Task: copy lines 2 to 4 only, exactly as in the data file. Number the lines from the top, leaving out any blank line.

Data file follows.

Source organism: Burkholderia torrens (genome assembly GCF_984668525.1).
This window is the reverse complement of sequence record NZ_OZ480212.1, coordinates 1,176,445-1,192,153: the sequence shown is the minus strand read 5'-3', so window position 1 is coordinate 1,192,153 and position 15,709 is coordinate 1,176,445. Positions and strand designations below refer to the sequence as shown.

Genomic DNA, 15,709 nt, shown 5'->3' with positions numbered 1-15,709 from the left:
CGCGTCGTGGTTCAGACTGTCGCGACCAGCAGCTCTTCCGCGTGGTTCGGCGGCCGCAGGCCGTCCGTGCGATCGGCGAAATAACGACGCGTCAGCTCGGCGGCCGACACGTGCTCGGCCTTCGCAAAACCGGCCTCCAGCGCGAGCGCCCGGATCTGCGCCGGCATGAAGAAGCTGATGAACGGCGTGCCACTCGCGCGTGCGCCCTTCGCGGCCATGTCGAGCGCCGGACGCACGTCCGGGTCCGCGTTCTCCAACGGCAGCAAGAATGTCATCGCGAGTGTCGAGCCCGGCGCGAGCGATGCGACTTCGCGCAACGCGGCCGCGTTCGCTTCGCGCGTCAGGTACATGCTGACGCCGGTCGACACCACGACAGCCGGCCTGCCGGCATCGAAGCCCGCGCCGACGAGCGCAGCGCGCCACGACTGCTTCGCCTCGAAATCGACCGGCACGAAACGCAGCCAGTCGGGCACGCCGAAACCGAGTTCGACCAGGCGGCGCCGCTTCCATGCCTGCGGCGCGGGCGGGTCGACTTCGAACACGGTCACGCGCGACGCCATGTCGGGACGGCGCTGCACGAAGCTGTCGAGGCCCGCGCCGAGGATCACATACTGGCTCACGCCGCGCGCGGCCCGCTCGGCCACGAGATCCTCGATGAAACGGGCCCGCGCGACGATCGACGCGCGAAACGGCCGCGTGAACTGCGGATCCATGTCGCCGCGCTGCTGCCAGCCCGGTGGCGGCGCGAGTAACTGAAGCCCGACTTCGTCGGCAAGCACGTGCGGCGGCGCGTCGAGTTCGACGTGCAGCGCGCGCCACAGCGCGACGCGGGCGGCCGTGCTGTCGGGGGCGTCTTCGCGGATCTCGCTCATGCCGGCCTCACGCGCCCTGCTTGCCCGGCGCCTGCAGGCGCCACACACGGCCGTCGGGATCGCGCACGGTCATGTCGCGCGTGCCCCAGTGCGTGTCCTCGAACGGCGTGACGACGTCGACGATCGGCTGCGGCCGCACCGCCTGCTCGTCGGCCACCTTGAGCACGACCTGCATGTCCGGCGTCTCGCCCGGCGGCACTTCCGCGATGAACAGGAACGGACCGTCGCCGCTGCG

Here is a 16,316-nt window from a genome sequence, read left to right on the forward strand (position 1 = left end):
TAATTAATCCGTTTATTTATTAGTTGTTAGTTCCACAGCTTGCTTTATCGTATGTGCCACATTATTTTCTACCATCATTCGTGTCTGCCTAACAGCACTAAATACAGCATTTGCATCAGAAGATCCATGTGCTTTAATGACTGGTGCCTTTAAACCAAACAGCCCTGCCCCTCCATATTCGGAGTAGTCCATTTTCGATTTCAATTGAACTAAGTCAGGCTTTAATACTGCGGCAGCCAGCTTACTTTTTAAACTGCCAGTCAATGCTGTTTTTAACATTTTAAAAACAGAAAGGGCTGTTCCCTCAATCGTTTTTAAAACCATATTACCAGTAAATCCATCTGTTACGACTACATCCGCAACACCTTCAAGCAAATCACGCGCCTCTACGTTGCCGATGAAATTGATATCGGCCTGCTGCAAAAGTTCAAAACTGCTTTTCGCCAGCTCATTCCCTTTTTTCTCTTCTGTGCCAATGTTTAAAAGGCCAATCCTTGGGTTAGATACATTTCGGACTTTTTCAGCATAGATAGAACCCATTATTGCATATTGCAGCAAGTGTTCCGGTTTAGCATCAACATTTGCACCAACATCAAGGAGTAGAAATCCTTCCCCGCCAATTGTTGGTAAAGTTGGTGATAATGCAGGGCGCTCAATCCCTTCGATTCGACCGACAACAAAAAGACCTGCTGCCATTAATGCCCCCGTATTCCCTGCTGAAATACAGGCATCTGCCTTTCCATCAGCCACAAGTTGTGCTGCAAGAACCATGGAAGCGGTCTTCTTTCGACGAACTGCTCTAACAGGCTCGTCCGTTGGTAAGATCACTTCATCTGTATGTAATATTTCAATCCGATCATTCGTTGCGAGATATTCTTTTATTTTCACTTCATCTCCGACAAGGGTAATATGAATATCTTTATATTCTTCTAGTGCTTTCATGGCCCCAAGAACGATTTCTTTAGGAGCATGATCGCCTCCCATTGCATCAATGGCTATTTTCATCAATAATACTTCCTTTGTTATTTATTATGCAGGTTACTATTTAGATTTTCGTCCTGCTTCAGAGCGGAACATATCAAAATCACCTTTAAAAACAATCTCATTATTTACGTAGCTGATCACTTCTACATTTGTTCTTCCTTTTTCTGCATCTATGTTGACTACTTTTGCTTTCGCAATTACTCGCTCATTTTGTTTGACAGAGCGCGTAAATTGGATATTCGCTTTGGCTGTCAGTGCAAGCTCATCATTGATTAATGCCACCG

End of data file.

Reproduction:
This window is the reverse complement of sequence record NZ_OZ480212.1, coordinates 1,176,445-1,192,153: the sequence shown is the minus strand read 5'-3', so window position 1 is coordinate 1,192,153 and position 15,709 is coordinate 1,176,445. Positions and strand designations below refer to the sequence as shown.

Genomic DNA, 15,709 nt, shown 5'->3' with positions numbered 1-15,709 from the left:
CGCGTCGTGGTTCAGACTGTCGCGACCAGCAGCTCTTCCGCGTGGTTCGGCGGCCGCAGGCCGTCCGTGCGATCGGCGAAATAACGACGCGTCAGCTCGGCGGCCGACACGTGCTCGGCCTTCGCAAAACCGGCCTCCAGCGCGAGCGCCCGGATCTGCGCCGGCATGAAGAAGCTGATGAACGGCGTGCCACTCGCGCGTGCGCCCTTCGCGGCCATGTCGAGCGCCGGACGCACGTCCGGGTCCGCGTTCTCCAACGGCAGCAAGAATGTCATCGCGAGTGTCGAGCCCGGCGCGAGCGATGCGACTTCGCGCAACGCGGCCGCGTTCGCTTCGCGCGTCAGGTACATGCTGACGCCGGTCGACACCACGACAGCCGGCCTGCCGGCATCGAAGCCCGCGCCGACGAGCGCAGCGCGCCACGACTGCTTCGCCTCGAAATCGACCGGCACGAAACGCAGCCAGTCGGGCACGCCGAAACCGAGTTCGACCAGGCGGCGCCGCTTCCATGCCTGCGGCGCGGGCGGGTCGACTTCGAACACGGTCACGCGCGACGCCATGTCGGGACGGCGCTGCACGAAGCTGTCGAGGCCCGCGCCGAGGATCACATACTGGCTCACGCCGCGCGCGGCCCGCTCGGCCACGAGATCCTCGATGAAACGGGCCCGCGCGACGATCGACGCGCGAAACGGCCGCGTGAACTGCGGATCCATGTCGCCGCGCTGCTGCCAGCCCGGTGGCGGCGCGAGTAACTGAAGCCCGACTTCGTCGGCAAGCACGTGCGGCGGCGCGTCGAGTTCGACGTGCAGCGCGCGCCACAGCGCGACGCGGGCGGCCGTGCTGTCGGGGGCGTCTTCGCGGATCTCGCTCATGCCGGCCTCACGCGCCCTGCTTGCCCGGCGCCTGCAGGCGCCACACACGGCCGTCGGGATCGCGCACGGTCATGTCGCGCGTGCCCCAGTGCGTGTCCTCGAACGGCGTGACGACGTCGACGATCGGCTGCGGCCGCACCGCCTGCTCGTCGGCCACCTTGAGCACGACCTGCATGTCCGGCGTCTCGCCCGGCGGCACTTCCGCGATGAACAGGAACGGACCGTCGCCGCTGCG